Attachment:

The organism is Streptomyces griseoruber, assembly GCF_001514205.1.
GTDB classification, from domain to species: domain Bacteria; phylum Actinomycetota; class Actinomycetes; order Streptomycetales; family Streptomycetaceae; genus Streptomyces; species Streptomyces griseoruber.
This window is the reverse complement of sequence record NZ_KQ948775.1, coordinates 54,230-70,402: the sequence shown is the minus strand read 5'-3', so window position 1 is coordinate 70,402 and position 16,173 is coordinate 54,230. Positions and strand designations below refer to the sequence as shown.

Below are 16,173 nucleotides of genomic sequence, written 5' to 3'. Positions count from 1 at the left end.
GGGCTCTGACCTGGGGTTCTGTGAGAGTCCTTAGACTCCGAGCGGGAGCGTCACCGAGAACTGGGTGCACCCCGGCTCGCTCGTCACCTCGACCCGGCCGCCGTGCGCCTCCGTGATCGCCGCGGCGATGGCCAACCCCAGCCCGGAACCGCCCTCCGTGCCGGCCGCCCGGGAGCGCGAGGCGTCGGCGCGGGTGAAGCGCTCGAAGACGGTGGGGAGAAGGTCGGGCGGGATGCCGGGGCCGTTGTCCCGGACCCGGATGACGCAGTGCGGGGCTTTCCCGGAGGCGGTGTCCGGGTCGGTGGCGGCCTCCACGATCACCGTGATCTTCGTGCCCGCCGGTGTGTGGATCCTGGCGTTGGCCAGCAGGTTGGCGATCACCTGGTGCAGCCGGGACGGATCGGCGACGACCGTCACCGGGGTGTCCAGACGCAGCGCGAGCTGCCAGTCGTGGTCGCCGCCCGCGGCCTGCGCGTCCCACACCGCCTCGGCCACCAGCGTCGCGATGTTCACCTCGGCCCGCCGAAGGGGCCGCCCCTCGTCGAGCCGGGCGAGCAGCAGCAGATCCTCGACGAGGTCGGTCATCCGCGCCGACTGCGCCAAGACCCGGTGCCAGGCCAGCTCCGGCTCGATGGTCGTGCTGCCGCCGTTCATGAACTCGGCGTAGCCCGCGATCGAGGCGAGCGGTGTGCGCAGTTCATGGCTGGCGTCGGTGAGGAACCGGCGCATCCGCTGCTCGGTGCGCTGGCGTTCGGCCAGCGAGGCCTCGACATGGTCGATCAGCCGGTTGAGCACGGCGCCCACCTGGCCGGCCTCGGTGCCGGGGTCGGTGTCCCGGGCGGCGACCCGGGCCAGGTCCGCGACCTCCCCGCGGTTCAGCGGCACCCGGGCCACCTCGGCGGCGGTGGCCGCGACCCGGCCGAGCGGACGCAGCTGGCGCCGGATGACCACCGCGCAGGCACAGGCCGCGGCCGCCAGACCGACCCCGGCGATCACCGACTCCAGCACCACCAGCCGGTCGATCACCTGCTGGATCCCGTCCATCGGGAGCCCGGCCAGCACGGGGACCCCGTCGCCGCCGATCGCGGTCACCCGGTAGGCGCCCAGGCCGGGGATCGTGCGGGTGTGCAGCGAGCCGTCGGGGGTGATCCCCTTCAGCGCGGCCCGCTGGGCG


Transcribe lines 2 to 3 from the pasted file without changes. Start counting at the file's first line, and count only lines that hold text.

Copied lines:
GTDB classification, from domain to species: domain Bacteria; phylum Actinomycetota; class Actinomycetes; order Streptomycetales; family Streptomycetaceae; genus Streptomyces; species Streptomyces griseoruber.
This window is the reverse complement of sequence record NZ_KQ948775.1, coordinates 54,230-70,402: the sequence shown is the minus strand read 5'-3', so window position 1 is coordinate 70,402 and position 16,173 is coordinate 54,230. Positions and strand designations below refer to the sequence as shown.